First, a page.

20, No. 8, Oct. 19, 2000
Trustees approve new site for Child
UIC News Bureau
The new child development
center will be located two doors down from the current Child Development
Lab at 1104 W. Nevada St., Urbana.
The Board of Trustees approved the site for the $5.2 million project
to expand the Child Development Laboratory at its meeting Oct. 12 in
The expansion will provide 22,500 square feet of additional space and
will serve 96 children between the ages of 6 weeks and 3 years old.
The building will include classrooms, teacher offices, observation rooms,
a research room, kitchen, laundry and playground space.
The site for the expanded laboratory will be on land now occupied by
two UI-owned houses at 1003 and 1005 W. Nevada Street. A parking lot
behind those houses also will be consumed by the new building.
Trustee Susan Gravenhorst said she approves of the plan, but is concerned
about providing day care for infants. Chancellor Michael Aiken said
the idea of caring for infants was kept in mind while the project was
"The whole concept of the building has anticipated that variation,"
Construction funds are internal and the laboratory will be self-supporting,
said Robert Todd, associate vice president for administration and human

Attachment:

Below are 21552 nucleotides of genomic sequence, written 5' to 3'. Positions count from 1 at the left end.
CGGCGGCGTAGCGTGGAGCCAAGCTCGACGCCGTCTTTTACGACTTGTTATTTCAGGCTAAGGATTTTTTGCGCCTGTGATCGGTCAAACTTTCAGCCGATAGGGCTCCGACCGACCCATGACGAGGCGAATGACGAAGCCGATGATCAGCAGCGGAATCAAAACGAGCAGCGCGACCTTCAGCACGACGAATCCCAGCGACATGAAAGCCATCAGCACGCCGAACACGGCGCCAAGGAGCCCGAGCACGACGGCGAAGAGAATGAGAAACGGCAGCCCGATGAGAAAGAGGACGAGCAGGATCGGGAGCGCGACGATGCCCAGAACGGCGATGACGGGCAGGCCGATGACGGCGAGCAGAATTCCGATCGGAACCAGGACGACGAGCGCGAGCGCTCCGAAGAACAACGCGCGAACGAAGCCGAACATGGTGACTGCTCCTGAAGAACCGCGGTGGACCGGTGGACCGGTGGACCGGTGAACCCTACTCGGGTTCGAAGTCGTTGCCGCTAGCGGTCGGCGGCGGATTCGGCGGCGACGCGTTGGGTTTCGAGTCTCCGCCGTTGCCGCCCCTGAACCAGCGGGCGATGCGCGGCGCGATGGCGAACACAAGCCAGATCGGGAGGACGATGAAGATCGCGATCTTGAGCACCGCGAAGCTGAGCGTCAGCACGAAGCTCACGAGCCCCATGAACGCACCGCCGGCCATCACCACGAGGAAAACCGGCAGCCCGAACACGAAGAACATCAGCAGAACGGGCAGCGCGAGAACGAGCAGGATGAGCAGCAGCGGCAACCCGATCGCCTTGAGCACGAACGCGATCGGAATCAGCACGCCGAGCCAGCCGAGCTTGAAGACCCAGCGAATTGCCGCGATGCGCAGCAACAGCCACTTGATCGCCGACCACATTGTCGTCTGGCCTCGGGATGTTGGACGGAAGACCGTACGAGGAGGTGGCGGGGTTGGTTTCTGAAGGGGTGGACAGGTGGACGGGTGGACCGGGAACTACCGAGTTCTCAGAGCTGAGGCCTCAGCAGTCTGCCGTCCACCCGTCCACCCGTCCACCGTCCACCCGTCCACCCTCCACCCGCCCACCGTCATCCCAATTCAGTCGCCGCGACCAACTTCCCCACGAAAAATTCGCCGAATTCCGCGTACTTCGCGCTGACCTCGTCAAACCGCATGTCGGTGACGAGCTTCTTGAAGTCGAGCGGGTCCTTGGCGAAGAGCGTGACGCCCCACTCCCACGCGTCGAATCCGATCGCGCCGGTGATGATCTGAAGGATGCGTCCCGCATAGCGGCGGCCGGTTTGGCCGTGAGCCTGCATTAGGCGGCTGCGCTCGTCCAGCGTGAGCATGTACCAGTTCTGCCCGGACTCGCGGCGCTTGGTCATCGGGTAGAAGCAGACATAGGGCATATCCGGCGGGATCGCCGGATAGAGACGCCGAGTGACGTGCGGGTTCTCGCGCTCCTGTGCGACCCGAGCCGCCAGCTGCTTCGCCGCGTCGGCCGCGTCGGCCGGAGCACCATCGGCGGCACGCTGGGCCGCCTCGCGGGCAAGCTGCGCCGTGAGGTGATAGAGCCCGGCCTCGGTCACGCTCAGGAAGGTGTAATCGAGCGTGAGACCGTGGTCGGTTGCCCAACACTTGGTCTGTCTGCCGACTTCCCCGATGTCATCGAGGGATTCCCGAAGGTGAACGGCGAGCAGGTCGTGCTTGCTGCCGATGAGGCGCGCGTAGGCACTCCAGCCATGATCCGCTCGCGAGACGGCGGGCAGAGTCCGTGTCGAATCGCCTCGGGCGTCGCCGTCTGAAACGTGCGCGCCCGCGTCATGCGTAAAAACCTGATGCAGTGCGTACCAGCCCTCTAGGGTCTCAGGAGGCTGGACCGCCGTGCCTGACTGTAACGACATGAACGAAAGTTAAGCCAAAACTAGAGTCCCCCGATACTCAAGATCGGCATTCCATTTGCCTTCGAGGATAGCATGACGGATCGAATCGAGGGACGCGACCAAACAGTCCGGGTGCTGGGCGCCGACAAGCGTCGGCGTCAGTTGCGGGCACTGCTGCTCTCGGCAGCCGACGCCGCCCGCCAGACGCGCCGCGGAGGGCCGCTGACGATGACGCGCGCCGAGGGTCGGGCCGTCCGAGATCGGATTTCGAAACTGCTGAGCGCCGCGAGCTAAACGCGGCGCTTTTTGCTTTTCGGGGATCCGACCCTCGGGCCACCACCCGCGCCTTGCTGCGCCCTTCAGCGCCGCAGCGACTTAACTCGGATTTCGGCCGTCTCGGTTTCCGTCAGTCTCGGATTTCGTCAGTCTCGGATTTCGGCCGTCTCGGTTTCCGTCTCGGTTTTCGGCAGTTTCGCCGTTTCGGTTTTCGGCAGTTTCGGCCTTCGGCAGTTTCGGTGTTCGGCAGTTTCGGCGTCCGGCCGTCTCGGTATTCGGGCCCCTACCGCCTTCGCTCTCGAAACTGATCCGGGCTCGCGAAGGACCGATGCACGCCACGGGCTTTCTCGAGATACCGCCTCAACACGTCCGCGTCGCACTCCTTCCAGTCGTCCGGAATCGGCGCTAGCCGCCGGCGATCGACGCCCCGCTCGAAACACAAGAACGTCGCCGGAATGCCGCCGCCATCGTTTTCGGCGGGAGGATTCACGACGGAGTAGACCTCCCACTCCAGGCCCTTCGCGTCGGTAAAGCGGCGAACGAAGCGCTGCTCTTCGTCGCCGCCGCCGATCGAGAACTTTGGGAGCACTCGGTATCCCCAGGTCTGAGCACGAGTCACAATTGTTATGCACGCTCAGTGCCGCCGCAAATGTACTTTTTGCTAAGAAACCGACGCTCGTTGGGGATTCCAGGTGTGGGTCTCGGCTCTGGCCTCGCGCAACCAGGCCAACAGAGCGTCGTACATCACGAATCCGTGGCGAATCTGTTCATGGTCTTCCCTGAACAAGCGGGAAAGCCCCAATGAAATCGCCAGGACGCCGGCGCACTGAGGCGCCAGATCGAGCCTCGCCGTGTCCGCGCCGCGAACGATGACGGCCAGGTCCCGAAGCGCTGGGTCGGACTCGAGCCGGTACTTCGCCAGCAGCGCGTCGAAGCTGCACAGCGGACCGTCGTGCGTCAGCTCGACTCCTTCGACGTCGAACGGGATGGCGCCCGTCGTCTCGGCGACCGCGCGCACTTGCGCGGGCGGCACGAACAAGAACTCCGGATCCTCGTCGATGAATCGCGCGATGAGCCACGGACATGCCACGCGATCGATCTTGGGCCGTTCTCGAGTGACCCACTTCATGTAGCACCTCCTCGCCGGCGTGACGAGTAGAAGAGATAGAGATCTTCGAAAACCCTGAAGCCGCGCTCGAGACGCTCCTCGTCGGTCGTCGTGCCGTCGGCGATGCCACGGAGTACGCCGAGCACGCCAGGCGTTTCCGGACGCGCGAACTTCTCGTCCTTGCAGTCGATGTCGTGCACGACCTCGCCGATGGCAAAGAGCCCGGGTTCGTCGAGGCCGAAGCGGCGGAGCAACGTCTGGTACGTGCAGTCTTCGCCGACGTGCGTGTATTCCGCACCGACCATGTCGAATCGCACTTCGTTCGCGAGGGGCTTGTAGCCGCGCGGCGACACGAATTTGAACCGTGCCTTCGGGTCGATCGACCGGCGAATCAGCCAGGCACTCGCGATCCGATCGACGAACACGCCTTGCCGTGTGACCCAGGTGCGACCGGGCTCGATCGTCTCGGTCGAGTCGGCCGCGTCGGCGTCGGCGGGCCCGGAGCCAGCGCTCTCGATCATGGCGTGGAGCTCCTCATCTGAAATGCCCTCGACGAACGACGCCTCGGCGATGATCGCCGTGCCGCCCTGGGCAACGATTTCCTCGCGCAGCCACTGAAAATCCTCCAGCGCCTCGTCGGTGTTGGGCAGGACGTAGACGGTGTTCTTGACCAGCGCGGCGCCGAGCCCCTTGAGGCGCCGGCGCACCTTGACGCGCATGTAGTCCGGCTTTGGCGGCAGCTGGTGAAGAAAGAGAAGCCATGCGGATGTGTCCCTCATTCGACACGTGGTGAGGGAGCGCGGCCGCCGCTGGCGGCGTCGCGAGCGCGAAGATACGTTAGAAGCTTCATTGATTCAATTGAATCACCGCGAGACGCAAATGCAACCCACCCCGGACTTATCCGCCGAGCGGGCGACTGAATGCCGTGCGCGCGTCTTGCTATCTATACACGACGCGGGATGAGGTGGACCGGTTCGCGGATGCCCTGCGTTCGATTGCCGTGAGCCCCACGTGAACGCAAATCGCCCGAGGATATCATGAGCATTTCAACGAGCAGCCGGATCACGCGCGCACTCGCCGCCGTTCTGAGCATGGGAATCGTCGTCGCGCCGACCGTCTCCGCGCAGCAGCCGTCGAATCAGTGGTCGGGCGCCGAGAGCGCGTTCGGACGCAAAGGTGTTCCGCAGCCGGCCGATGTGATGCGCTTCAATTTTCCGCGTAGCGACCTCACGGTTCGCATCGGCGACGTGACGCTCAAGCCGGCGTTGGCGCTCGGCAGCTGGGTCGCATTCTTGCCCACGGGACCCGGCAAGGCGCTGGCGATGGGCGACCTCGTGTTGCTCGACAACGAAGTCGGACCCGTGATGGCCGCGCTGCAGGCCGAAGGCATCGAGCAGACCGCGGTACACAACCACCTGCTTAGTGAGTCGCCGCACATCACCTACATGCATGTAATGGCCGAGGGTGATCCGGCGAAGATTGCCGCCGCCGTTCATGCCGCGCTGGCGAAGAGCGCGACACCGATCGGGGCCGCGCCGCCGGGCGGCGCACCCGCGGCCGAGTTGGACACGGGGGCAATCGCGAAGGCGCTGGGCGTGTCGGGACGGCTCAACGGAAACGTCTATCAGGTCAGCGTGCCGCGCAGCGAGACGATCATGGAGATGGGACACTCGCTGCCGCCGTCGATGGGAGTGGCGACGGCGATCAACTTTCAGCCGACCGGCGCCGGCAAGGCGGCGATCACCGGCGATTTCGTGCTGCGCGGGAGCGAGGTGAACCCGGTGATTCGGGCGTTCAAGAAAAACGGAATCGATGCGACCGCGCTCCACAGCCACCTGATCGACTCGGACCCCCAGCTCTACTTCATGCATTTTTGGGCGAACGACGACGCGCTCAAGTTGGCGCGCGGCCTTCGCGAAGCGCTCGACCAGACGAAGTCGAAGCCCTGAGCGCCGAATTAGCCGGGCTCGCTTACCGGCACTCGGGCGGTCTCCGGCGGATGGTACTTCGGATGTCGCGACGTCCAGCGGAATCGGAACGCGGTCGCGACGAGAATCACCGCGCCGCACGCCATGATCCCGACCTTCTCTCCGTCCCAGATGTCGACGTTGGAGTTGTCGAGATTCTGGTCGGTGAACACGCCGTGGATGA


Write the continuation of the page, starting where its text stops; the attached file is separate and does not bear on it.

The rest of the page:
"I certainly think this is something that is needed," Trustee
Martha OMalley said.
Graduate students and others on campus have frequently asked for more
child care, particularly for infants. Last year students had a "baby-in"
to emphasize the need for more day care.
The plans for the new child development center were approved earlier
this year, but trustees asked the designers to take plans back to the
drawing board when the first recommended site what many consider
a historic grove of trees on campus sparked controversy and dissension.
This new site will not sacrifice one tree, according to the designers.
Aiken said the laboratory serves two functions: Its a day-care
center and a learning resource.
"It will provide opportunities for students to observe the children,"
Trustee Kenneth Schmidt said offering infant and child care can help
to attract and retain employees.
"It is an invaluable tool for retention and recruitment,"